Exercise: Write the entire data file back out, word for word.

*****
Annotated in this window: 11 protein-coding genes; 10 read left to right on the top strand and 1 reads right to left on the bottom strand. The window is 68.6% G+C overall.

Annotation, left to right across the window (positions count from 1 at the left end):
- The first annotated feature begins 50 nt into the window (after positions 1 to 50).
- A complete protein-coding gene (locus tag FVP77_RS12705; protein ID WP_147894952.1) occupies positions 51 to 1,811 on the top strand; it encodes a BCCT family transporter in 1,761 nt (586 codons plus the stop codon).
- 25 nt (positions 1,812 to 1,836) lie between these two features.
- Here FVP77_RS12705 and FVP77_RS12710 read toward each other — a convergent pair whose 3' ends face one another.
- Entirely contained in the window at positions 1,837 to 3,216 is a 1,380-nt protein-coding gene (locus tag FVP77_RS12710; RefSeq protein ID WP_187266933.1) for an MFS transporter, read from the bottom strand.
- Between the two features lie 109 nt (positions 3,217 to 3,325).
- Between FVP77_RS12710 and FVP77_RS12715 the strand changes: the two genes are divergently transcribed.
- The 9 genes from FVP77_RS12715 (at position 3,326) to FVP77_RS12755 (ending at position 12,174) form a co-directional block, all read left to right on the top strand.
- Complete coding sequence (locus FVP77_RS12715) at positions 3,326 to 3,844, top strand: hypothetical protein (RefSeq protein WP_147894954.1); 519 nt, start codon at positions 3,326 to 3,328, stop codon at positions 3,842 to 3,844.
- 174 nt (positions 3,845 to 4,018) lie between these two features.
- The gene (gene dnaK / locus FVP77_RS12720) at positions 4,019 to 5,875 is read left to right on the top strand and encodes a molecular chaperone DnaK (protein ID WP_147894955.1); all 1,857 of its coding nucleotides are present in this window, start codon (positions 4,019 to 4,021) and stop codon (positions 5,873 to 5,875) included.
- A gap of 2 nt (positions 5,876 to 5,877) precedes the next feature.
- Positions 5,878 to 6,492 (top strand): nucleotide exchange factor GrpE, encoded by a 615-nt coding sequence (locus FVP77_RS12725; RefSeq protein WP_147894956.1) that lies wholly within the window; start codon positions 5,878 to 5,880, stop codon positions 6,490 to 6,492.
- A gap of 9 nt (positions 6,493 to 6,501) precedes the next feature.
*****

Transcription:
Annotated in this window: 11 protein-coding genes; 10 read left to right on the top strand and 1 reads right to left on the bottom strand. The window is 68.6% G+C overall.

Annotation, left to right across the window (positions count from 1 at the left end):
- The first annotated feature begins 50 nt into the window (after positions 1 to 50).
- A complete protein-coding gene (locus tag FVP77_RS12705; protein ID WP_147894952.1) occupies positions 51 to 1,811 on the top strand; it encodes a BCCT family transporter in 1,761 nt (586 codons plus the stop codon).
- 25 nt (positions 1,812 to 1,836) lie between these two features.
- Here FVP77_RS12705 and FVP77_RS12710 read toward each other — a convergent pair whose 3' ends face one another.
- Entirely contained in the window at positions 1,837 to 3,216 is a 1,380-nt protein-coding gene (locus tag FVP77_RS12710; RefSeq protein ID WP_187266933.1) for an MFS transporter, read from the bottom strand.
- Between the two features lie 109 nt (positions 3,217 to 3,325).
- Between FVP77_RS12710 and FVP77_RS12715 the strand changes: the two genes are divergently transcribed.
- The 9 genes from FVP77_RS12715 (at position 3,326) to FVP77_RS12755 (ending at position 12,174) form a co-directional block, all read left to right on the top strand.
- Complete coding sequence (locus FVP77_RS12715) at positions 3,326 to 3,844, top strand: hypothetical protein (RefSeq protein WP_147894954.1); 519 nt, start codon at positions 3,326 to 3,328, stop codon at positions 3,842 to 3,844.
- 174 nt (positions 3,845 to 4,018) lie between these two features.
- The gene (gene dnaK / locus FVP77_RS12720) at positions 4,019 to 5,875 is read left to right on the top strand and encodes a molecular chaperone DnaK (protein ID WP_147894955.1); all 1,857 of its coding nucleotides are present in this window, start codon (positions 4,019 to 4,021) and stop codon (positions 5,873 to 5,875) included.
- A gap of 2 nt (positions 5,876 to 5,877) precedes the next feature.
- Positions 5,878 to 6,492 (top strand): nucleotide exchange factor GrpE, encoded by a 615-nt coding sequence (locus FVP77_RS12725; RefSeq protein WP_147894956.1) that lies wholly within the window; start codon positions 5,878 to 5,880, stop codon positions 6,490 to 6,492.
- A gap of 9 nt (positions 6,493 to 6,501) precedes the next feature.